Ultimately, to transition from the demonstration stage to practical implementation, the technologies in the field will need to be as efficient and cost-effective as possible. Only then can effective space debris removal be achieved, contributing to enhanced safety in activities conducted within low Earth orbit.
Virgin tightens belts
Nearly two years after Virgin Galactic's successful maiden flight to the edge of space, the company announced a delay in their second mission, originally scheduled for the end of the month. However, the official date has not yet been disclosed.
Virgin Galactic’s tourism flights to the edge of space involve a small spacecraft with a commander, a pilot, and up to six passengers. A dedicated aircraft carries the spacecraft to an altitude of 18 kilometers, where the spacecraft separates and ignites its rocket engine, propelling it to an altitude of approximately 90 kilometers, at the edge of space. Passengers then experience a few minutes of weightlessness in zero gravity before the spacecraft glides back to Earth, using its wings for a runway landing.
Following the maiden flight in July 2021, which included the company's founder and owner Richard Branson, the carrier plane, named Eve, was grounded for an extended period and has only recently resumed operations.
The inaugural mission will be led by Commander Mike Masucci and the company's chief flight instructor CJ Sturckow, joined by four senior employees of the company - two women and two men. A successful flight will pave the way for commercial operations of the system as early as June. The Italian Air Force has already secured a flight for a microgravity experiment, marking the first among future commercial flights.
Following the initial mission, the company plans to introduce tourist flights for paying passengers. The anticipated price for such flights is set at $450,000. With each flight projected to generate revenues of approximately two million dollars, the company aims to gradually recover from the substantial losses it has incurred in recent years, ultimately achieving profitability.
This objective relies on the successful completion of manufacturing additional spacecraft from the new Delta series, which is scheduled to enter service in approximately two years. Each spacecraft in the Delta series is designed to sustain at least 500 flights.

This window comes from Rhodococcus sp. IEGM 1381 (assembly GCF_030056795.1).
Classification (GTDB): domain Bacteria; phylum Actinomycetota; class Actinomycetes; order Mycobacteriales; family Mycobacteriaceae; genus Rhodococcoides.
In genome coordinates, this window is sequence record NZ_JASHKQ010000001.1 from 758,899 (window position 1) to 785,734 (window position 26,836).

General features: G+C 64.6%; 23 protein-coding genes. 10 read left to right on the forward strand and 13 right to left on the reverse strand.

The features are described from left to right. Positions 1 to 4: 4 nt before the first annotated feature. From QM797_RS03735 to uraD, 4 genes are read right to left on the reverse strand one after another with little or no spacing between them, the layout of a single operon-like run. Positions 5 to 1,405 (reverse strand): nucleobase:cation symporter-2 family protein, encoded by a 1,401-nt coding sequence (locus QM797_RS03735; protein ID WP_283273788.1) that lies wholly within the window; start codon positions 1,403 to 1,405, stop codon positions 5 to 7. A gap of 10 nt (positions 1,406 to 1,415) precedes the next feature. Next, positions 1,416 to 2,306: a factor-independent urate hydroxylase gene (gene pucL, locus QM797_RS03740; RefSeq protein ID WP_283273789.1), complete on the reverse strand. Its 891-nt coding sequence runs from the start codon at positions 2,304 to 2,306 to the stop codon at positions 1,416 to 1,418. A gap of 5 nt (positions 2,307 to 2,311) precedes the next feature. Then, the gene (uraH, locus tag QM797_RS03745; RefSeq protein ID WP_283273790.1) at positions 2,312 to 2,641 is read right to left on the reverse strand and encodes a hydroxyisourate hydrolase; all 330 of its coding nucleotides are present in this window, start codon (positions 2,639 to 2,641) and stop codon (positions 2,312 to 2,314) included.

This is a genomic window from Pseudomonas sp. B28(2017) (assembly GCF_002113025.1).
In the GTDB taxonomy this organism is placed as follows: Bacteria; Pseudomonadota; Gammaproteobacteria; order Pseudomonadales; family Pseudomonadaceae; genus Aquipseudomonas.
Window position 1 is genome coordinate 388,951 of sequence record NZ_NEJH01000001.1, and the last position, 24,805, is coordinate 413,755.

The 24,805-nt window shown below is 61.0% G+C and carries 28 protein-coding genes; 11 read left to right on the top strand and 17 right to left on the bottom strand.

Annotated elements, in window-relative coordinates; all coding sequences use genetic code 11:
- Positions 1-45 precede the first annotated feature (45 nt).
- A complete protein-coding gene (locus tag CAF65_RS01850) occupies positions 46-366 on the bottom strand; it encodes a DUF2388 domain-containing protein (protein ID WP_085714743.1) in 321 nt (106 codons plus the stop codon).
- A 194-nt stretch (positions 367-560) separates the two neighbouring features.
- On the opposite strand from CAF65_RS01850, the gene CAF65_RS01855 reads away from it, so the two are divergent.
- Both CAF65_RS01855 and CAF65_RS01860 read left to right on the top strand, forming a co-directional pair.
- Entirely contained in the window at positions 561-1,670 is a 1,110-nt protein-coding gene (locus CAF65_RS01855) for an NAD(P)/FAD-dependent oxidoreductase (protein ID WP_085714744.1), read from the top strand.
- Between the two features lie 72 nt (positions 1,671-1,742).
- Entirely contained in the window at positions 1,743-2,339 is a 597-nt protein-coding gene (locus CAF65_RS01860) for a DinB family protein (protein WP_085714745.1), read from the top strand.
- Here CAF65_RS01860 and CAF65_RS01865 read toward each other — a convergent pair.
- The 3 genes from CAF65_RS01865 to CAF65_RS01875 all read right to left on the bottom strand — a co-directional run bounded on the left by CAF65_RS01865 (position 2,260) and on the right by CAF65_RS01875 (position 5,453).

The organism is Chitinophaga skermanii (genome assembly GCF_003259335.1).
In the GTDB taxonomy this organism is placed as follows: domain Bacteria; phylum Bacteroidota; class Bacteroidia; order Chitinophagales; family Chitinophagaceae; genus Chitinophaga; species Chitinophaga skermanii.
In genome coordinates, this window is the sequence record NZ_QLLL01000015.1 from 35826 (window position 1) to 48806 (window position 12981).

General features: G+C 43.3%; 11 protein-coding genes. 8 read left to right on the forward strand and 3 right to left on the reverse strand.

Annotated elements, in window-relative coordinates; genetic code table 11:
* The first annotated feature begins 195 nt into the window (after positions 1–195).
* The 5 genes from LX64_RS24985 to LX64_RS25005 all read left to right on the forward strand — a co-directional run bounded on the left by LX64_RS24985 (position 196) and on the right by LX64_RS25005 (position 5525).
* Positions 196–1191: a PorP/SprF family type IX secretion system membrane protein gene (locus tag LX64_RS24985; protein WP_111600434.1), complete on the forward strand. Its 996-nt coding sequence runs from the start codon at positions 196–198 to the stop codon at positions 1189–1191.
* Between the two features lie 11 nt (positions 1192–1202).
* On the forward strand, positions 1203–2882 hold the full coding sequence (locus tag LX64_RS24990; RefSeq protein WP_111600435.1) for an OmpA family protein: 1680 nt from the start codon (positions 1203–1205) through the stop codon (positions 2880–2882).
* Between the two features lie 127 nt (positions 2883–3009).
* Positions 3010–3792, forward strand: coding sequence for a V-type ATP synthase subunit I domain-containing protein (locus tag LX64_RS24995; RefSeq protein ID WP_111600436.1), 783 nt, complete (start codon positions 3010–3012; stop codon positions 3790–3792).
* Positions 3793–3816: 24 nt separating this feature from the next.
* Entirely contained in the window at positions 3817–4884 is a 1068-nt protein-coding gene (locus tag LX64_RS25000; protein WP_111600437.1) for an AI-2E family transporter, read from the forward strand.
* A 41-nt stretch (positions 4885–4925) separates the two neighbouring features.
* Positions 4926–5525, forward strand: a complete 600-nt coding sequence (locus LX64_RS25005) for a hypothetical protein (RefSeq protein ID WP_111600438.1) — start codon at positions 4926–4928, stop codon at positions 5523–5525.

The company already has a waiting list of hundreds of individuals who have purchased tickets in recent years. Furthermore, as revealed in a recent company statement, Virgin Galactic aspires to increase flight frequency to at least one flight per month, at the earliest opportunity.
Signs of water on Mars
Although China's Mars rover Zhurong has likely concluded its operations, the images it transmitted have provided intriguing indications of the presence of liquid water on the surface of Mars during a much later period than previously hypothesized.
Previous studies, including data from the five American rovers that have landed on Mars, have suggested that the planet was once abundant with water, with oceans, rivers, clouds, and a water cycle similar to Earth.
Approximately three billion years ago, Mars gradually lost most of its atmosphere, resulting in the evaporation of most of its water into space. Presently, the majority of the remaining water on its surface exists in the form of ice, possibly accompanied by salts. Additionally, there have been unverified reports of subterranean reservoirs harboring liquid water on Mars.
Researchers from the Chinese Academy of Sciences analyzed images captured by the Zhurong rover on Mars and concluded that there might have been liquid water on the Martian surface in the relatively recent past, potentially within the last few hundred thousand years.
Their analysis focuses on a specific region known as "Utopia Planitia." By studying the structure of sand dunes in this area, which are formed by wind movements similar to certain desert regions or sandy beaches on Earth, the researchers noticed the presence of cracks and polygon-shaped formations along the crests of some of the dunes.
The researchers propose that these features likely result from the presence of salts or minerals that were dissolved in water, and subsequently remained on the surface of the dunes when the water froze or evaporated.
Based on their analysis of the findings, the researchers concluded that the presence of water in the studied area occurred sometime between 1.4 million years ago and 400,000 years ago, and potentially even more recently.
They also ruled out the possibility that the observed formations were formed by the freezing and evaporation of carbon dioxide, establishing water evaporation as the more plausible explanation.
According to them, it is possible that certain regions on Mars have retained moisture even after the majority of the water disappeared from the surface of the planet. They also propose the existence of a seasonal water cycle wherein water froze during winter, subsequently thawing and evaporating during summer, and vice versa.
The tantalizing possibility of liquid water existing on Mars during a more recent timeframe, particularly in specific regions, raises intriguing speculations. If substantiated, this finding could suggest the occurrence of microbial activity and the potential survival of resilient bacterial forms within the soil. If further evidence emerges in support of the findings of the Chinese researchers, the search for signs of life on Mars may gain renewed momentum.
Content distributed by the Davidson Institue of Science.